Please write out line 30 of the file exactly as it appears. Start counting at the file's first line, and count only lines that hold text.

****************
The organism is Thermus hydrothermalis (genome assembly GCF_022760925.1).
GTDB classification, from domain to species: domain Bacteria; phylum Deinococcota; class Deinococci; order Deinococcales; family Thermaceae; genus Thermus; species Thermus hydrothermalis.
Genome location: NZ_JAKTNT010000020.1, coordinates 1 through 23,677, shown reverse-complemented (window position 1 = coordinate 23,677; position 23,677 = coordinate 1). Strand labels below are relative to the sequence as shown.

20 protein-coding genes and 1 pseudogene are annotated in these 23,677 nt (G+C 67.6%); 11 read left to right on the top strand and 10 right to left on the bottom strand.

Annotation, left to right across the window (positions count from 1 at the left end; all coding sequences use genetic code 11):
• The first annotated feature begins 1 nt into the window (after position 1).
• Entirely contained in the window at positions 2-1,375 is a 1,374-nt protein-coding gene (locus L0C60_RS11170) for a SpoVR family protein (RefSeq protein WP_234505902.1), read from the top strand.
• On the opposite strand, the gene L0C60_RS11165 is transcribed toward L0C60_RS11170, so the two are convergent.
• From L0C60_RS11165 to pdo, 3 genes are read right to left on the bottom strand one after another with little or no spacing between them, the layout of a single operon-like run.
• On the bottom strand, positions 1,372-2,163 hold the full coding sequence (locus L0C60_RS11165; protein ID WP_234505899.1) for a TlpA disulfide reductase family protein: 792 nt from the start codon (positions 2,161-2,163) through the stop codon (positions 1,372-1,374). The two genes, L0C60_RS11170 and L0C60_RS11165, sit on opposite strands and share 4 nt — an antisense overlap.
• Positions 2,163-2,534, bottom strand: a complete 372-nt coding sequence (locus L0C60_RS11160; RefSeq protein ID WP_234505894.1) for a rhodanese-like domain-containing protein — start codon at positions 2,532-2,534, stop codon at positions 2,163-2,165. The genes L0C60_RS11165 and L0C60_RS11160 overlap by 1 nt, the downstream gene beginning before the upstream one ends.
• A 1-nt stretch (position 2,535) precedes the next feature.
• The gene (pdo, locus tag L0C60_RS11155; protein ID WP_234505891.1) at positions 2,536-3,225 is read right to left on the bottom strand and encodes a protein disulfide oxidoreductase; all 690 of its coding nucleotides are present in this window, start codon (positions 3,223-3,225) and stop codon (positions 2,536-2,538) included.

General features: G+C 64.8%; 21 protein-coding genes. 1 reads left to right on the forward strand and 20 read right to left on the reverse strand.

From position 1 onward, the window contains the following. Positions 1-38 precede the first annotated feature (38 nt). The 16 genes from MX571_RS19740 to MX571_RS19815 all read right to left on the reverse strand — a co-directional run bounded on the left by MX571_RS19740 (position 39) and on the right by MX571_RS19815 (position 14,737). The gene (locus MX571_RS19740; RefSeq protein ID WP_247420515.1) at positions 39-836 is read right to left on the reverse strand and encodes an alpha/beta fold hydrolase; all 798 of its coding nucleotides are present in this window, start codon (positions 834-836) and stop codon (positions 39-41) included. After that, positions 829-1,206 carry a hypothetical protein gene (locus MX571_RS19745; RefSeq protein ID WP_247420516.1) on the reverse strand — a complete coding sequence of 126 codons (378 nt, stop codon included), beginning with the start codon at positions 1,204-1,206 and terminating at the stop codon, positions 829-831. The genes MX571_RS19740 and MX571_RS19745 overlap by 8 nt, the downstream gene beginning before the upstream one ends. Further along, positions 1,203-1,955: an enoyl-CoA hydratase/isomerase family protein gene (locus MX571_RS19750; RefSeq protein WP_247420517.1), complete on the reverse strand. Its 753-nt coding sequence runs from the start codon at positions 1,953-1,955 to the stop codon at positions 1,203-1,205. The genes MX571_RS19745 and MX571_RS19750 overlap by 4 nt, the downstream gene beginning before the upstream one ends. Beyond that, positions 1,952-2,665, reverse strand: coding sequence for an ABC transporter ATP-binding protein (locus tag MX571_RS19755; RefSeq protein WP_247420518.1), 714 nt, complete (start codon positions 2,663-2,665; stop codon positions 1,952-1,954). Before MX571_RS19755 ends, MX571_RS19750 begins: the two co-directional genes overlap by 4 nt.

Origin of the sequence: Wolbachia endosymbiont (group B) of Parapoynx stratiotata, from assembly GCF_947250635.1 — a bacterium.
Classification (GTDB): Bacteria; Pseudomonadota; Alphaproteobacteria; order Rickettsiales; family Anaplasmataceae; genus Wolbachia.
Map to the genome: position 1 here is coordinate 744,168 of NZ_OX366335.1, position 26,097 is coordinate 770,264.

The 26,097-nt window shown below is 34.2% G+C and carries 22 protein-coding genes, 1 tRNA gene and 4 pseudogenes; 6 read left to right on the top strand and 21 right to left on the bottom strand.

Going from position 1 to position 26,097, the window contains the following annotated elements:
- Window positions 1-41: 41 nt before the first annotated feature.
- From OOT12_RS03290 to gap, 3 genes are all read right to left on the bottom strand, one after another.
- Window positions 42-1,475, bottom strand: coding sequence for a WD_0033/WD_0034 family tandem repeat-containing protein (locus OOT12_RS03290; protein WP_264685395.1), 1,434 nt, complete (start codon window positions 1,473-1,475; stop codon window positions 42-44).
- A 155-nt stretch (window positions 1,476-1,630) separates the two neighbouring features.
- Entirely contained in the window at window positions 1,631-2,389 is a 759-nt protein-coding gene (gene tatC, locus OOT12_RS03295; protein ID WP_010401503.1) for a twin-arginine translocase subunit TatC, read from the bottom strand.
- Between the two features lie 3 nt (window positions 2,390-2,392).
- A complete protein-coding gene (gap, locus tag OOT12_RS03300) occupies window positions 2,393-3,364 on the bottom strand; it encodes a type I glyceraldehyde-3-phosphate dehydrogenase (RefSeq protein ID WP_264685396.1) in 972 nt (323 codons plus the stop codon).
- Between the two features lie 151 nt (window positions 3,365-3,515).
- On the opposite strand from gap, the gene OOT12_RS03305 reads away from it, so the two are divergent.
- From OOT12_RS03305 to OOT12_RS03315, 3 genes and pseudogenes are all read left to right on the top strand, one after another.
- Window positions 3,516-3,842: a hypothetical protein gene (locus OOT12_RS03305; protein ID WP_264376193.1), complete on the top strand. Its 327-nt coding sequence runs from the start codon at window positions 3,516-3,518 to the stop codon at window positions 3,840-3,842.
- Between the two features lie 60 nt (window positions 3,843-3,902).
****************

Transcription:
- From OOT12_RS03305 to OOT12_RS03315, 3 genes and pseudogenes are all read left to right on the top strand, one after another.